Novels like Ellroy’s remind us that public corruption trials are little more than contemporary morality plays. And white-collar lawyers — prosecution and defense — are well advised to treat them as morality plays, painting themes in broad strokes, and keeping in mind the community’s commonweal, the notion of the public good.

Unofficial and silent, but uniquely powerful, the commonweal sits in the courtroom of a public corruption trial as surely as judge and jury.[11]

  1. Aleksandr Solzhenitsyn, “The Gulag Archipelago”

With the demise of the Soviet Union, Nobel Prize winner Aleksandr Solzhenitsyn has receded from the preeminence he had as a dissident, exile, novelist and philosopher in the 1970s. And, late in life, he wandered the more illiberal byways of pan-Slavism. He was, however, one of the great moral figures of the 20th century.

Now condensed into a manageable single volume, “The Gulag Archipelago” describes the Soviet gulags — the prison camps for political prisoners and others — from the very beginnings of the Bolshevik Revolution to the 1950s.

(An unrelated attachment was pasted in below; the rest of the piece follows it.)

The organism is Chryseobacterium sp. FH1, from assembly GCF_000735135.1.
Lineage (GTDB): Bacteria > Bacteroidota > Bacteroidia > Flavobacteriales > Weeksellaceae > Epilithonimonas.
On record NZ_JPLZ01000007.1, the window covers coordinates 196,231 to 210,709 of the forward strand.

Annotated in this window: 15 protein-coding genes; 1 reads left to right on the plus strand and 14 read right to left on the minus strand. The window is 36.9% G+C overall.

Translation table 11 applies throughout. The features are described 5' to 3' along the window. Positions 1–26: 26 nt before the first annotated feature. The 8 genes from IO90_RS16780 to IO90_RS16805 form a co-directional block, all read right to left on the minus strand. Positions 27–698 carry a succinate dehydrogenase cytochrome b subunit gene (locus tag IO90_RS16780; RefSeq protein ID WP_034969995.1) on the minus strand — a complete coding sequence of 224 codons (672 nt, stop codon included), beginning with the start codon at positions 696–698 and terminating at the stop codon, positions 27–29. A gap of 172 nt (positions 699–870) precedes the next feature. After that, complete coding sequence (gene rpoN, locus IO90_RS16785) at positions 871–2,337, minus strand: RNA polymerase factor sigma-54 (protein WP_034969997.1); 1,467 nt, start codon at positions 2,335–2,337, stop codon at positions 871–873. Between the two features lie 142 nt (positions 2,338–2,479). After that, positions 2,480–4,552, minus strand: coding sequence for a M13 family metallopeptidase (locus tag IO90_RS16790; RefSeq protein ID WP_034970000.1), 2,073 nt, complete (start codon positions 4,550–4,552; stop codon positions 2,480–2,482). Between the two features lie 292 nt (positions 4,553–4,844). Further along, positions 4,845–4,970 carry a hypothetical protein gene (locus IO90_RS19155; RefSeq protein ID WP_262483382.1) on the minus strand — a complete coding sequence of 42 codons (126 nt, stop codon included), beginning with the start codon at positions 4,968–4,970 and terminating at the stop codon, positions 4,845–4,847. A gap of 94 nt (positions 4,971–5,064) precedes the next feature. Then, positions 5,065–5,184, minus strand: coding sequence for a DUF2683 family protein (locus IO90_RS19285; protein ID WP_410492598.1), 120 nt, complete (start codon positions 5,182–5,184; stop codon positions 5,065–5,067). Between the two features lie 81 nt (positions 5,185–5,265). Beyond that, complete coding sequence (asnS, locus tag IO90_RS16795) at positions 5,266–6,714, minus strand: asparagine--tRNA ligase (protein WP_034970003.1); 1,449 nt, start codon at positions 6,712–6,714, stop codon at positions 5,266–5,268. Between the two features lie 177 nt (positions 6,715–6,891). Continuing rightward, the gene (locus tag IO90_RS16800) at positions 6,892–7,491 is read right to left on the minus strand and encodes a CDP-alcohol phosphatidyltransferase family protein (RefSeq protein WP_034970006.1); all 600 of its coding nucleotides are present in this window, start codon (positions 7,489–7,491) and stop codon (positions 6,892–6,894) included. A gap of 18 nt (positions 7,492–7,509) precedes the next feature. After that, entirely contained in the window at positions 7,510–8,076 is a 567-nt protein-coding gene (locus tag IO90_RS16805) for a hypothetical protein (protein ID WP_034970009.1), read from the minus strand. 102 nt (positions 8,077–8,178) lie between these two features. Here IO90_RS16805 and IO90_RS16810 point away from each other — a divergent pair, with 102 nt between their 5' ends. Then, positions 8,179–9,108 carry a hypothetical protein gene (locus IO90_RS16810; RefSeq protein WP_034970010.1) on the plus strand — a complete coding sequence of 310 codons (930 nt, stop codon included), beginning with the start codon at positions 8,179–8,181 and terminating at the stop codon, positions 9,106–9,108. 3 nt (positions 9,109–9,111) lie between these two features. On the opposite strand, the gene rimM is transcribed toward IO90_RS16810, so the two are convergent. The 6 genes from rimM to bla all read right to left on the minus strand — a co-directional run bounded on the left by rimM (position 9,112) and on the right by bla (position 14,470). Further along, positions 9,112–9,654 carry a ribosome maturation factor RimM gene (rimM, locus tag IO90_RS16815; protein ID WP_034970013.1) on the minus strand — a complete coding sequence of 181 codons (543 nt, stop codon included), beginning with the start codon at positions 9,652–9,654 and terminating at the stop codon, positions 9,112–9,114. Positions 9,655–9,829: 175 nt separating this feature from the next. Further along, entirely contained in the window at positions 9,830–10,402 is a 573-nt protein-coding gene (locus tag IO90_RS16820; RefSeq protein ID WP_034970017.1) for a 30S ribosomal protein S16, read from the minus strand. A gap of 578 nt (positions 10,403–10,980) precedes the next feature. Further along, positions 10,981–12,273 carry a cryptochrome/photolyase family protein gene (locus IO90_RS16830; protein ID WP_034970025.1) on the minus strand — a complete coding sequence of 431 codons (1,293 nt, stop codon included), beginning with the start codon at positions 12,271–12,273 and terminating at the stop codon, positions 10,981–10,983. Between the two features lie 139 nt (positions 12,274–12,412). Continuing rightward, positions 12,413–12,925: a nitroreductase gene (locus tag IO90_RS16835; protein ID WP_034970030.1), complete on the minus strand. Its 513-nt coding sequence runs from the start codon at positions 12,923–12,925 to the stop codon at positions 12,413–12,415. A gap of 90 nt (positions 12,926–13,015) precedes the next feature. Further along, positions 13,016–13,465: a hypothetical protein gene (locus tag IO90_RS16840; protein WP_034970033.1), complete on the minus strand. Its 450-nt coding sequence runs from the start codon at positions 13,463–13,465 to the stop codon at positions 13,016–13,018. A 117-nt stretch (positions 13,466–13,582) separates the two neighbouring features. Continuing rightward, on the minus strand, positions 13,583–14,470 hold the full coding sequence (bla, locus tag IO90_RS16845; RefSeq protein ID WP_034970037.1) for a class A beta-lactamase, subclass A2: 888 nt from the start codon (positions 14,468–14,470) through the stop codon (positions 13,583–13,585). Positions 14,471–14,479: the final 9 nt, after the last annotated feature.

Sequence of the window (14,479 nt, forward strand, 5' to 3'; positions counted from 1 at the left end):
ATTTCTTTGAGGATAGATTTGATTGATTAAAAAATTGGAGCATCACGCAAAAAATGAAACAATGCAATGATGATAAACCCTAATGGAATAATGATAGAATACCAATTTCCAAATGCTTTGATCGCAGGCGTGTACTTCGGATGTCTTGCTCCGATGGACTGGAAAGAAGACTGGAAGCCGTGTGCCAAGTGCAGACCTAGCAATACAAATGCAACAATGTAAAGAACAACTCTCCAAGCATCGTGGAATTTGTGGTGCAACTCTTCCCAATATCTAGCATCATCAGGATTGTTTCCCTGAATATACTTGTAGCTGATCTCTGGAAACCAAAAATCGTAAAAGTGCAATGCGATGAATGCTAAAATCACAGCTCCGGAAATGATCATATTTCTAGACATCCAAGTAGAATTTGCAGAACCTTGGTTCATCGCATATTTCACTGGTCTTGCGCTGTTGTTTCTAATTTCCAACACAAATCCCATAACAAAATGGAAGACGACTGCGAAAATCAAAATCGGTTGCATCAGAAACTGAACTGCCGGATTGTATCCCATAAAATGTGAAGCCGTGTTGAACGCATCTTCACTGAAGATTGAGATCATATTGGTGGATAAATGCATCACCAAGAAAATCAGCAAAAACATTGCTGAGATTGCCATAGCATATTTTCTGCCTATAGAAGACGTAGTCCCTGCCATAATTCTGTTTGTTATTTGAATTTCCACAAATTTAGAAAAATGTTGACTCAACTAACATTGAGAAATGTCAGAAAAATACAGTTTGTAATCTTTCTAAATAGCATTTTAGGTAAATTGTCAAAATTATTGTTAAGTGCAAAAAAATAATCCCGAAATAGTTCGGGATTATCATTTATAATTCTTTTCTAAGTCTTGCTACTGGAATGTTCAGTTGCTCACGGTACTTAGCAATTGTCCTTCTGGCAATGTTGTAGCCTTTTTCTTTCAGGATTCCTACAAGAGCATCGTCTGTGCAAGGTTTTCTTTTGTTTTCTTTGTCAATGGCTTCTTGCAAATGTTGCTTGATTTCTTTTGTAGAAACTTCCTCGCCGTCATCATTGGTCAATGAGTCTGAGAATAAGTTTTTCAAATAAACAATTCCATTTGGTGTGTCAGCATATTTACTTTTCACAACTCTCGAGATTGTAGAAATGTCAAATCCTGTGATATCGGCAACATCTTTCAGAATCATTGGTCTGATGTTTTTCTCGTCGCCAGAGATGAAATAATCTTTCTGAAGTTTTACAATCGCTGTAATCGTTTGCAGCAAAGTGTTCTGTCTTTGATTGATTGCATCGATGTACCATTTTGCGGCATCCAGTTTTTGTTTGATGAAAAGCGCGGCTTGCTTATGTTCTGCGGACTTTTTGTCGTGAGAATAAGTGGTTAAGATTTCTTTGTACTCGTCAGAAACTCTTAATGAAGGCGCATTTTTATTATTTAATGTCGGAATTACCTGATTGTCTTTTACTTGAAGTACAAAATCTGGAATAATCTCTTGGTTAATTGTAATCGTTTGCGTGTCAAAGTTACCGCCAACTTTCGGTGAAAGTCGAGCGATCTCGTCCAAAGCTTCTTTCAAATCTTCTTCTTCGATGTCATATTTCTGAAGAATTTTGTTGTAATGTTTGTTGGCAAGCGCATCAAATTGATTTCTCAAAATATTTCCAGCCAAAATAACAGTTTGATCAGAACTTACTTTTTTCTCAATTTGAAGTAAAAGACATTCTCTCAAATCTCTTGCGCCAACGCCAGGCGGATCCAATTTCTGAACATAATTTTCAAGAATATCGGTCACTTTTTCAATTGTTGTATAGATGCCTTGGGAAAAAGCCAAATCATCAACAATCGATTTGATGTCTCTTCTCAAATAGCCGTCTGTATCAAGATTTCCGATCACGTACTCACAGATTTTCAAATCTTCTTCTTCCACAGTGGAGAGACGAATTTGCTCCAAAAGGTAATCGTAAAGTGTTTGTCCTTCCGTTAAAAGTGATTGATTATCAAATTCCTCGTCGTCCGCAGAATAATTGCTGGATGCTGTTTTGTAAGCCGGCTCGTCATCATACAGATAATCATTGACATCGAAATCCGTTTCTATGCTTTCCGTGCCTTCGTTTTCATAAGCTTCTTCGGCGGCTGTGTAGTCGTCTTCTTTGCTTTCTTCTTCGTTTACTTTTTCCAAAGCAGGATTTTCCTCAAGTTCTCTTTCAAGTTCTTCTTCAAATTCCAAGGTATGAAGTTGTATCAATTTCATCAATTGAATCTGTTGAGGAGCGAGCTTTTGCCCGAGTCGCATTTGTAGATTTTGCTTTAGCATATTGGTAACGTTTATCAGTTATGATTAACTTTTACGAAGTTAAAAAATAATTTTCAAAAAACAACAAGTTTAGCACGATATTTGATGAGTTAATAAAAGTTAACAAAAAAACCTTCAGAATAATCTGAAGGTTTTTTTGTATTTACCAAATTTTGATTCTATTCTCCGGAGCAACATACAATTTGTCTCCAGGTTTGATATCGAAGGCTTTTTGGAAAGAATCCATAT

With communism vanquished, we forget what totalitarianism was. One of its characteristics is the pretense of law used to deprive individuals of liberty for the benefit of the state. We in the white-collar world are well advised to not forget the grim fact.

  1. John Milton, “Paradise Lost”

In 1667, John Milton undertook to “justify the ways of God to men.”

Consider your jury trial themes of rebellion and the fall, heaven and hell, perfect justice and marring sin — in “Paradise Lost,” all remain as vibrant as they were more than three centuries ago.

“Paradise Lost” is an argument: Milton advocates for our acceptance of the otherwise unknowable ways of providence. Too many white-collar trial lawyers keep their arguments — their “justifications” — too one-dimensional.

We would all be well advised to learn from Milton how to layer theme upon theme upon theme.

  1. T.S. Eliot, “Murder In The Cathedral”

“Murder In The Cathedral,” published in 1935, is a play in verse by T.S. Eliot — not technically a book, but it made the list anyway.

Eliot, one of the great modern poets and the author of “The Waste Land,” deserves to be read for this story of the Christmas Eve murder of the Archbishop of Canterbury, Thomas Becket. How many white-collar defendants might agree with one of the archbishop’s assassins?

Now is my way clear, now is the meaning plain:
Temptation shall not come in this kind again.
The last temptation is the greatest treason:
To do the right deed for the wrong reason